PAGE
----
Tuesday, June 24, 2008

Reflections on Planting

Well the season is moving right along, and amazing things are happening. Plants are slowly going into the ground, like parsley, tomatoes, melons, squash and peppers, just to name a few. This is my first experience planting, the system is totally new to me and it takes some time getting used to.
Planting can either be done by hand, or by using a tractor. For the most part the tractor is used, but once in a while you can find one of us out there with a shovel and some plants, digging holes and filling them back in with tiny plants or seeds. The process of planting on a tractor is very different, and I really enjoy it. Two people sit on these seats on an attachment to the tractor, which are low to the ground. A different part of the contraption is a wheel with spikes on it that, as it turns, creates holes in the ground and also supplies some water for the newly planted variety.
There is something about planting, though, that is very reflective, meditative and satisfying. There is always the aspect of helping things grow, which is very rewarding, but it’s not quite that…
There is a rhythm that develops; numerous partnerships between you and the ground, you and the tractor, you and your planting partner, you and the variety you’re planting -begin to develop and a delicate, slow dance of all these actions seem to form. As the tractor moves slowly your one hand gropes for the right amount of seeds, while your other hand retrieves them, puts them in the dry dirt and swiftly covers them back up. At first its tricky; the seeds aren’t coming out easily in pairs, your hands haven’t found that perfect rhythm, and sometimes you have to yell “STOP!” to the tractor driver so you can catch up some holes that were missed. But eventually your hands start thinking for themselves; the feeling of two seeds between your fingers just seems right, and the transition of them going into the ground as you slowly work down the row comes naturally. There are times where my planting partner and myself have time to talk and laugh and get to know each other better as we sit back there, and other times when the focus on our methodical movements are so intense and quick that there is no time for any conversations or questions; just the mantra of movements that interpret into planting.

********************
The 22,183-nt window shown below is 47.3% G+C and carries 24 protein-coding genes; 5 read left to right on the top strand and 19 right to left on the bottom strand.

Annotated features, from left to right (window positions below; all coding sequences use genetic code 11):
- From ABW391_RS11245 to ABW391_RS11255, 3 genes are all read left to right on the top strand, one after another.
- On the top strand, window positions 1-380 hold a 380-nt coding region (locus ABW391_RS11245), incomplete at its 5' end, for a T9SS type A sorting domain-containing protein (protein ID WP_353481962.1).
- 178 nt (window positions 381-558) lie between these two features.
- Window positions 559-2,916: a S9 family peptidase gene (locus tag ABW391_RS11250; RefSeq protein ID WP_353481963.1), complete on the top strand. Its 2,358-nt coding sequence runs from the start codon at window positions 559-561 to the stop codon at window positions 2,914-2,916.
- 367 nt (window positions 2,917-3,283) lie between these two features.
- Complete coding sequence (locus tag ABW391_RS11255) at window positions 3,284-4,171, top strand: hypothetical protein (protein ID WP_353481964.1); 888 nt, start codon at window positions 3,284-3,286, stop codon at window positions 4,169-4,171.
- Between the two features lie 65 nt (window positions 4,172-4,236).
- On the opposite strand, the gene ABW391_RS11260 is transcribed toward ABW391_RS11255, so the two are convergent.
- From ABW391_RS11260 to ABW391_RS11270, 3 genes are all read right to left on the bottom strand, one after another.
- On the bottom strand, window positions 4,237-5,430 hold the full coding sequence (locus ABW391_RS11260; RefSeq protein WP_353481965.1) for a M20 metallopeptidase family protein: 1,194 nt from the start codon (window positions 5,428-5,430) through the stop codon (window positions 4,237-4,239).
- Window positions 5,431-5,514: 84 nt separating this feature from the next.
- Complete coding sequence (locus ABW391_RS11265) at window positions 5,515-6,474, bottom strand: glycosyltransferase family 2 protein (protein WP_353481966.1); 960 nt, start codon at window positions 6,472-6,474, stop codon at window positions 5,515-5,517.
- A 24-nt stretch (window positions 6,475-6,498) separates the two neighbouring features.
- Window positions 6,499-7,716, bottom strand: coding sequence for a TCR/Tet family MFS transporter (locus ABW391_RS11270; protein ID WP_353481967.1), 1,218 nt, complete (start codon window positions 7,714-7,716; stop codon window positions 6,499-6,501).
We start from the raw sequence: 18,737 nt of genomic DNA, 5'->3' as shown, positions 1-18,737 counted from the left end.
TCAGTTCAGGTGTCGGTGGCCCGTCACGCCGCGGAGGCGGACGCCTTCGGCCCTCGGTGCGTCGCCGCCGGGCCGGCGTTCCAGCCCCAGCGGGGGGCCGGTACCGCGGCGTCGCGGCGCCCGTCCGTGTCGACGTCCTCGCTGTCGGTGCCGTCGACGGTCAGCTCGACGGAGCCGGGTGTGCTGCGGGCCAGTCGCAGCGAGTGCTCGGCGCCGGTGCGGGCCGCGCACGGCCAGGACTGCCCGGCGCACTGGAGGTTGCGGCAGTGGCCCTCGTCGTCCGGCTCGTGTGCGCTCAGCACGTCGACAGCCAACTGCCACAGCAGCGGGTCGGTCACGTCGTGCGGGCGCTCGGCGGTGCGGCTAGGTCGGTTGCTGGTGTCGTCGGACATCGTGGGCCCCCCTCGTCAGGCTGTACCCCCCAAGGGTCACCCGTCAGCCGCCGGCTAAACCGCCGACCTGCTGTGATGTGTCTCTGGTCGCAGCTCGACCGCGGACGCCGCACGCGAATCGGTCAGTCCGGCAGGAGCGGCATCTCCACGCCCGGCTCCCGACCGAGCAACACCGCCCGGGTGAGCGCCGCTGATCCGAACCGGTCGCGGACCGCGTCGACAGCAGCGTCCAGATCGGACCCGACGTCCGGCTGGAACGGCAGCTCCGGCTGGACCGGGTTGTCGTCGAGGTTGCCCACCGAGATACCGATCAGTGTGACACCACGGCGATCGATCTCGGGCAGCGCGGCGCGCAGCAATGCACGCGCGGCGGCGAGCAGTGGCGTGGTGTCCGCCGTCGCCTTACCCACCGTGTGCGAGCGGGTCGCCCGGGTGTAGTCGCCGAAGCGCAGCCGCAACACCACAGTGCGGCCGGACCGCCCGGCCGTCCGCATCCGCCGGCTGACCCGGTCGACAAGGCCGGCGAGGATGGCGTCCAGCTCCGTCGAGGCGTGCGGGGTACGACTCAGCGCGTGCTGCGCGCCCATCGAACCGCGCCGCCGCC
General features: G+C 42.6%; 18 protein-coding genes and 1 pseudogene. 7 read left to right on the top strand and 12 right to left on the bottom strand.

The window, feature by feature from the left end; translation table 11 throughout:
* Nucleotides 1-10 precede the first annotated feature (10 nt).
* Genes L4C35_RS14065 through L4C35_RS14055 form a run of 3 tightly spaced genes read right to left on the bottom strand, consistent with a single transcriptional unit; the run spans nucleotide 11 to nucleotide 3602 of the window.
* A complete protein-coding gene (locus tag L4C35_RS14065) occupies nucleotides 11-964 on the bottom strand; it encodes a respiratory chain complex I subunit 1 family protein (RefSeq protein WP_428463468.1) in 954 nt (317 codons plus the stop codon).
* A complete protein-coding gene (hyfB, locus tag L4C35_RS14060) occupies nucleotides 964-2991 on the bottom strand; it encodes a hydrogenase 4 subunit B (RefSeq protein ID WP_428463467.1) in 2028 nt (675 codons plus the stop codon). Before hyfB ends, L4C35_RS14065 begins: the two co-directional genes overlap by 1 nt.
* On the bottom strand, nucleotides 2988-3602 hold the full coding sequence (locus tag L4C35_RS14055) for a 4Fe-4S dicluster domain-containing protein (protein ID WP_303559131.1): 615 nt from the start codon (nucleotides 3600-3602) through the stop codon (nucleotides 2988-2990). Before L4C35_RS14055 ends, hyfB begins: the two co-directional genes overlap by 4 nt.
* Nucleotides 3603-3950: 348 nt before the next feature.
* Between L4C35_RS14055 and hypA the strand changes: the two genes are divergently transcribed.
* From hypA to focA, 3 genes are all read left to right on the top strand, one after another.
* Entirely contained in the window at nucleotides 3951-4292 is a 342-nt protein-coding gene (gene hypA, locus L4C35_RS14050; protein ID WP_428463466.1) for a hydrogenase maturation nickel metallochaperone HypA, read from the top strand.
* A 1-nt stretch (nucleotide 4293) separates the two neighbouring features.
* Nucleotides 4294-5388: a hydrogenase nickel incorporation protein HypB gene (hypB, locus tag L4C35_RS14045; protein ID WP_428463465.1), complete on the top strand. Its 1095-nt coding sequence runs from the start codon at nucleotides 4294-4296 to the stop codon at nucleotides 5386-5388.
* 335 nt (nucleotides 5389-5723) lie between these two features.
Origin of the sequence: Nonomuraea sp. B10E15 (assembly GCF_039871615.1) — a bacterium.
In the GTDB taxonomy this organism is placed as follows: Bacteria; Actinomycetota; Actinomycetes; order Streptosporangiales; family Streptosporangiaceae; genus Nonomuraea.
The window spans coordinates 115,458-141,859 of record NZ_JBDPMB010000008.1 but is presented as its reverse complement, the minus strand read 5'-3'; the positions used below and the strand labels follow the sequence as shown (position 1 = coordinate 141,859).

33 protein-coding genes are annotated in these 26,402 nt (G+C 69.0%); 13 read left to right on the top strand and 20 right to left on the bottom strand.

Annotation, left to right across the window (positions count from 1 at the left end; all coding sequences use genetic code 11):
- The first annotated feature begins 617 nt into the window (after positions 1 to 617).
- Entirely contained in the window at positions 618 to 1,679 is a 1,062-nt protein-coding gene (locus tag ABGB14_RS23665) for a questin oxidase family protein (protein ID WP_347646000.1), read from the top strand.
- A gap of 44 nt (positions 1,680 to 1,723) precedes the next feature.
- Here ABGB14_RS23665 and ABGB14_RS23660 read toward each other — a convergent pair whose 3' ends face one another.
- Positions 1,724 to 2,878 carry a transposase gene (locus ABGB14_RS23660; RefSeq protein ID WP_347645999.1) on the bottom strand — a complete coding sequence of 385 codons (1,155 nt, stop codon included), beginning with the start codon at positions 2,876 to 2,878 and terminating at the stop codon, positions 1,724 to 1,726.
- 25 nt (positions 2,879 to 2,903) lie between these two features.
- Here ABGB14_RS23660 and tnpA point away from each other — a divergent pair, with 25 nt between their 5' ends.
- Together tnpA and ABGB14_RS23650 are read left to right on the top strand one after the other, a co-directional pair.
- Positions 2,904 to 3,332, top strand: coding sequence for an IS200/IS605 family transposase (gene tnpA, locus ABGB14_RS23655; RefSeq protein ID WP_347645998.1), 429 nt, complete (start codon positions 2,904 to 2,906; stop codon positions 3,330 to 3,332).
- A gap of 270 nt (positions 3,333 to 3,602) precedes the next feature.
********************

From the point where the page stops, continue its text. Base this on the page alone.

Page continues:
Wednesday, June 18, 2008

Welcome to our new blog!

Hello! My name is Sarah, and I’ve worked for Pete for the last six months or so. I started before the season had begun, when all the paper work had to be filled out, certifications had to be renewed, crop plans had to be made and C.S.A. memberships were flowing in daily. My participation at the farm then was all office work, yet as spring began to show some signs of arriving, the outside work soon began to start as well.
This is my first experience on a farm; I came up from Queens three years ago to attend SUNY New Paltz and soon found that this town has a lot to offer besides an education.
Although this season has only begun, I am thrilled to be here, and am already working harder than any job I’ve ever had before.
I look forward to writing on this blog, to document this summer of growth, to share my experience of being on this farm, and share news and events with its readers.
We hope to hear from you, as well. The community is a large part of this farm, and we encourage you to leave your comments, and even write your own entries and send them to us so we can post them. We would love to share many perspectives on this farm as possible.
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